Authors: Jason Bram and Sydney Ludvigson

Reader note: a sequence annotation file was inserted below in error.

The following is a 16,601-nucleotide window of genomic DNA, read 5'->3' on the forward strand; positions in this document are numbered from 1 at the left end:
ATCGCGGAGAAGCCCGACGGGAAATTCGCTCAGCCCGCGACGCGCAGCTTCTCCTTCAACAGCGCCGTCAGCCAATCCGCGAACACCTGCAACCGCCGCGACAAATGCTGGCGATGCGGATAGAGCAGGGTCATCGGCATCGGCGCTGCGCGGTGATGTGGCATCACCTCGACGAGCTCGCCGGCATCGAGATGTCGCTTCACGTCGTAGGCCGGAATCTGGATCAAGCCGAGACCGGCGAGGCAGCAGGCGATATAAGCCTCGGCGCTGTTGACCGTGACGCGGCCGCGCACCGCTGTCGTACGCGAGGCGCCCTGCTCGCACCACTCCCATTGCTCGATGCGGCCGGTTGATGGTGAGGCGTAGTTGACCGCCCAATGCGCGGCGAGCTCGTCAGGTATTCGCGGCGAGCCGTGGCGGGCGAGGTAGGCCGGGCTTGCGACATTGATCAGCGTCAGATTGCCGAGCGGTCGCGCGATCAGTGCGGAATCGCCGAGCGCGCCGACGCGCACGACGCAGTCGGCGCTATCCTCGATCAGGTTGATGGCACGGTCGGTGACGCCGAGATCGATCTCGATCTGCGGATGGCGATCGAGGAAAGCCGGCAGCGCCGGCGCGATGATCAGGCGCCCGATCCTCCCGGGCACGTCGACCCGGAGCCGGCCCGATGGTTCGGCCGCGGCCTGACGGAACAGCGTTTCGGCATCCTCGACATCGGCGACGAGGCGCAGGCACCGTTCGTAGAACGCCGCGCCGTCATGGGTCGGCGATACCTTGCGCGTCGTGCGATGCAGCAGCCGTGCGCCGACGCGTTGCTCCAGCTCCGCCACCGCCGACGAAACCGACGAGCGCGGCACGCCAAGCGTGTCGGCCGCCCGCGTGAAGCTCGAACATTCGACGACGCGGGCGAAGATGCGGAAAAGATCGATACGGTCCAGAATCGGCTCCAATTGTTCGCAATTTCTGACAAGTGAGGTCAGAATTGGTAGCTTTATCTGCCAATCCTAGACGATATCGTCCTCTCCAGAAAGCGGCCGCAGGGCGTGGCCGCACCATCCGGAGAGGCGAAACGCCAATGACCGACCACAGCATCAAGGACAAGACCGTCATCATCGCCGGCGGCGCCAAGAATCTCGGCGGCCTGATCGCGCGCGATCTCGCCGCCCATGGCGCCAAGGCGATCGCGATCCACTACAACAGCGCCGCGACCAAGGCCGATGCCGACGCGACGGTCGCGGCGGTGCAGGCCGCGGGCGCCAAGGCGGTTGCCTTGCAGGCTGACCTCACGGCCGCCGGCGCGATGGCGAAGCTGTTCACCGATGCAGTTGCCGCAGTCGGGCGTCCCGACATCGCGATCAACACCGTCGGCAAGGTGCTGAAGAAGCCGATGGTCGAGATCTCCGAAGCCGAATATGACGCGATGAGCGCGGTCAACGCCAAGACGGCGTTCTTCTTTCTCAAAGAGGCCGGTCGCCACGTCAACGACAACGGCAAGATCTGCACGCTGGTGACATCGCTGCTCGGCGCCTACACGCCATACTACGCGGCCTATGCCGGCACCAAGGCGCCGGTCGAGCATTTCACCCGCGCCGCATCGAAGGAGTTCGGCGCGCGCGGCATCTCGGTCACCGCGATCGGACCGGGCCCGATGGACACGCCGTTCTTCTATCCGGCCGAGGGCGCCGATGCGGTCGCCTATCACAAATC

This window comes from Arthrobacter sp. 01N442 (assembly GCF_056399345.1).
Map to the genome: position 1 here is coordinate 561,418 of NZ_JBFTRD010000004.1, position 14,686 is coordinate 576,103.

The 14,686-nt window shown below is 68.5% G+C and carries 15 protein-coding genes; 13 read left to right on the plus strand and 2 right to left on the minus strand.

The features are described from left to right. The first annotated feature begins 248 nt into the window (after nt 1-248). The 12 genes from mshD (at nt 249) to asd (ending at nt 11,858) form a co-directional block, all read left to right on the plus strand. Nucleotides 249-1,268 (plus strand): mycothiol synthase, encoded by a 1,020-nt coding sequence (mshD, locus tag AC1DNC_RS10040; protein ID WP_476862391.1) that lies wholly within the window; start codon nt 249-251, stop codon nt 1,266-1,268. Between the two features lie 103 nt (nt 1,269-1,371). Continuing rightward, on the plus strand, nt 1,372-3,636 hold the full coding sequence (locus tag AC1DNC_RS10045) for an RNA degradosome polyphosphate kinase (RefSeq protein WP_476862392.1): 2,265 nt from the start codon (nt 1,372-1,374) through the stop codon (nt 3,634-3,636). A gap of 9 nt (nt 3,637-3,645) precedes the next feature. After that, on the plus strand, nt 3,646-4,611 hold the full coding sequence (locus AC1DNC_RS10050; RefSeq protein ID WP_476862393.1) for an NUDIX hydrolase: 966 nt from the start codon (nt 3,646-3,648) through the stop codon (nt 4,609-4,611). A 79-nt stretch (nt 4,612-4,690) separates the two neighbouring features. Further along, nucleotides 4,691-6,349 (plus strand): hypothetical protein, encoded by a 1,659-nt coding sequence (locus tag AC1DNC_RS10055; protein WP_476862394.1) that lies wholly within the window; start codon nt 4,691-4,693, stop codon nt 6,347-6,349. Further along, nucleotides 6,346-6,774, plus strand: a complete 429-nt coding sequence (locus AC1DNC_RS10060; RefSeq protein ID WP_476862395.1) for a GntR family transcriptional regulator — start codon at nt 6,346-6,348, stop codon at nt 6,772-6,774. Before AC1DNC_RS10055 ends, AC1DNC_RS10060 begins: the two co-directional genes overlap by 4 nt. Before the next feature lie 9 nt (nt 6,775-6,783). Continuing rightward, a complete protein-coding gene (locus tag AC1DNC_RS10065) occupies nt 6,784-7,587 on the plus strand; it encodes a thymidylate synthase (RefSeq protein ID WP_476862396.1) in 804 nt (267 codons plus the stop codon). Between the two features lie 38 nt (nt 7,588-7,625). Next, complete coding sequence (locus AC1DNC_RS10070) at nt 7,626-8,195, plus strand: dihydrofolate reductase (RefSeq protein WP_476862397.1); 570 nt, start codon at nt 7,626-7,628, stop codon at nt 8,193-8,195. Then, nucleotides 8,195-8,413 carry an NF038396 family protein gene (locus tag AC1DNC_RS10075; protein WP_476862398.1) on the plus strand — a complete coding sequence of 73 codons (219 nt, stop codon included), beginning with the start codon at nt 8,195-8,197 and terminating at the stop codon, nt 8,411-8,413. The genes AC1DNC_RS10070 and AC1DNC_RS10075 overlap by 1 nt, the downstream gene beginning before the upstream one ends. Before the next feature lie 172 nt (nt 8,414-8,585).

This article is the first formal investigation of consumer attitudes that compares the forecasting power of the University of Michigan's Index of Consumer Sentiment and the Conference Board's Consumer Confidence Index. The authors find that measures available from the Conference Board have both economically and statistically significant explanatory power for several categories of consumer spending. By contrast, measures available from the University of Michigan generally exhibit weaker forecasting power for most categories of spending. As part of their analysis, the authors examine the ways in which the surveys underlying these measures differ and test whether certain types of survey questions are particularly important for predicting consumer spending.